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Still not confident in my game programming skills in C++ and SFML

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#1 Krankles   Members   


Posted 26 December 2012 - 06:56 PM

Hi, I made some games in ActionScript 3 and recently switched over to C++ a month ago. I already knew some things about C++ because AS3 is quite similar to it. So I chose SFML as my API to use to create games with.


After going through this tutorial: http://www.gamefromscratch.com/page/Game-From-Scratch-CPP-Edition.aspx I learned quite a bit about SFML, but after finishing through it, I still don't feel very confident with using SFML and C++.


Can someone lead me in the right direction to make myself more confident with the language and API? Basically what I'm trying to say is, is that when I see C++ and SFML code, I understand it (well, most of it) but when I am trying to create my own, I am braindead, I don't really know what to do.

I am planning to recreate my games I already created in AS3, but of course, there's the barrier of me not being so confident as I was with AS3.



#2 ultramailman   Prime Members   


Posted 26 December 2012 - 07:08 PM

Well, you could start by creating a window. After that, you can make the window display images. Then perhaps animate those images. Then keep adding the features you need. Do things in the order of difficulty, from easy to hard, from simple to complex. You are at least confident that you can make a window, right?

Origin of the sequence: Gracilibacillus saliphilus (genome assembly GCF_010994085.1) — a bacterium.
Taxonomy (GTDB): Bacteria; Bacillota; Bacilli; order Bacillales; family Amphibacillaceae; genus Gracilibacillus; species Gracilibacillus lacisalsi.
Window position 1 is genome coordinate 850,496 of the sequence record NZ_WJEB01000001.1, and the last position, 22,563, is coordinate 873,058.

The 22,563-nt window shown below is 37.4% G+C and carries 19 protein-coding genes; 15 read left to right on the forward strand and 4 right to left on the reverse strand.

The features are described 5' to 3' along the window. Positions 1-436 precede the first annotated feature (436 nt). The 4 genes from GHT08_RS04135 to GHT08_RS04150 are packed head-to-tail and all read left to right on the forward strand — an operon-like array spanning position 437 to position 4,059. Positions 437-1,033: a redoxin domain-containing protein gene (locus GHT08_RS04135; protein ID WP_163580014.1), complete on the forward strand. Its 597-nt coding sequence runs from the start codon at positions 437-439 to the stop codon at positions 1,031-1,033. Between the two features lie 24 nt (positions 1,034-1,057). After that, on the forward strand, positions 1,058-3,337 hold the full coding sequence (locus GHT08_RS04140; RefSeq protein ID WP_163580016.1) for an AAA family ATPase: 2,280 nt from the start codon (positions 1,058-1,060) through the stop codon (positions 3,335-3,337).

#3 IkarusDowned   Members   


Posted 26 December 2012 - 08:21 PM

as ultramailman mentioned, try not to look at it as one big task. when you do that, you'll get the ol' "step 1: everything" problem.

My suggestion is the take your simplest AS3 game and try to recreate that.

start with the basics, as already mentioned:

1) create a window

2) draw still images to the window

3) draw animated images to the window

4) handle basic keyboard controls, like knowing when a button is pressed

5) handle basic mouse controls, such as button click and mouse movement


if you can get those 5, that's the core for most of your other apps i'd imagine. Then you build features from there.

#4 Cornstalks   Members   


Posted 26 December 2012 - 09:08 PM

Personally, I always recommend people avoid external libraries (i.e. SFML, SDL, OpenGL, etc.) when first learning C++. Why? Because it's a heck of a lot to take in at first, and if you don't have a good foundation to build on and decently understand the language you're writing in, learning a library isn't going to do you a whole lot of good.


So maybe take a step back and work on purely C++. Make console games. You might be surprised to see how this "restriction" might actually help you think creatively.


If your "C++ foundation" is already properly laid, however, think of the simplest game you can. Maybe tic-tac-toe or Pong, and try to recreate it (and keep it simple!). Try to program "properly," but also don't shoot for perfection, because I'll tell you right now your code will be far from perfect in many of your early (and even later) projects.

Edited by Cornstalks, 26 December 2012 - 09:11 PM.